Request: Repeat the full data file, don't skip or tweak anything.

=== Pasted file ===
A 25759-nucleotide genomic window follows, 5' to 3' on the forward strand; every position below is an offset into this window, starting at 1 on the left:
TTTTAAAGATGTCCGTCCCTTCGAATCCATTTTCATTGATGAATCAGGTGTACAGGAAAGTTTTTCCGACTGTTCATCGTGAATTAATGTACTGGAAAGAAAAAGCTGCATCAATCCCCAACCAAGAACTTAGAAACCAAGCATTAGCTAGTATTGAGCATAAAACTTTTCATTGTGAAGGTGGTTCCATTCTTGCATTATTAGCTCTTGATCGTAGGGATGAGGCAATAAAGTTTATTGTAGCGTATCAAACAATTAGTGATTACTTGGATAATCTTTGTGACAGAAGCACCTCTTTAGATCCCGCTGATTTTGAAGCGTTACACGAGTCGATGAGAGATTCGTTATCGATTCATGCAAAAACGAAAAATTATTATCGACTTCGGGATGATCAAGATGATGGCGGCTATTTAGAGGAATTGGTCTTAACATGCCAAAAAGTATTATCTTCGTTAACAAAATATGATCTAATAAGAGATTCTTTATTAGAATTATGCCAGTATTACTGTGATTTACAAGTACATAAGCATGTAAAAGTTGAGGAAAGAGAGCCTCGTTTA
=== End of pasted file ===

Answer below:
A 25759-nucleotide genomic window follows, 5' to 3' on the forward strand; every position below is an offset into this window, starting at 1 on the left:
TTTTAAAGATGTCCGTCCCTTCGAATCCATTTTCATTGATGAATCAGGTGTACAGGAAAGTTTTTCCGACTGTTCATCGTGAATTAATGTACTGGAAAGAAAAAGCTGCATCAATCCCCAACCAAGAACTTAGAAACCAAGCATTAGCTAGTATTGAGCATAAAACTTTTCATTGTGAAGGTGGTTCCATTCTTGCATTATTAGCTCTTGATCGTAGGGATGAGGCAATAAAGTTTATTGTAGCGTATCAAACAATTAGTGATTACTTGGATAATCTTTGTGACAGAAGCACCTCTTTAGATCCCGCTGATTTTGAAGCGTTACACGAGTCGATGAGAGATTCGTTATCGATTCATGCAAAAACGAAAAATTATTATCGACTTCGGGATGATCAAGATGATGGCGGCTATTTAGAGGAATTGGTCTTAACATGCCAAAAAGTATTATCTTCGTTAACAAAATATGATCTAATAAGAGATTCTTTATTAGAATTATGCCAGTATTACTGTGATTTACAAGTACATAAGCATGTAAAAGTTGAGGAAAGAGAGCCTCGTTTA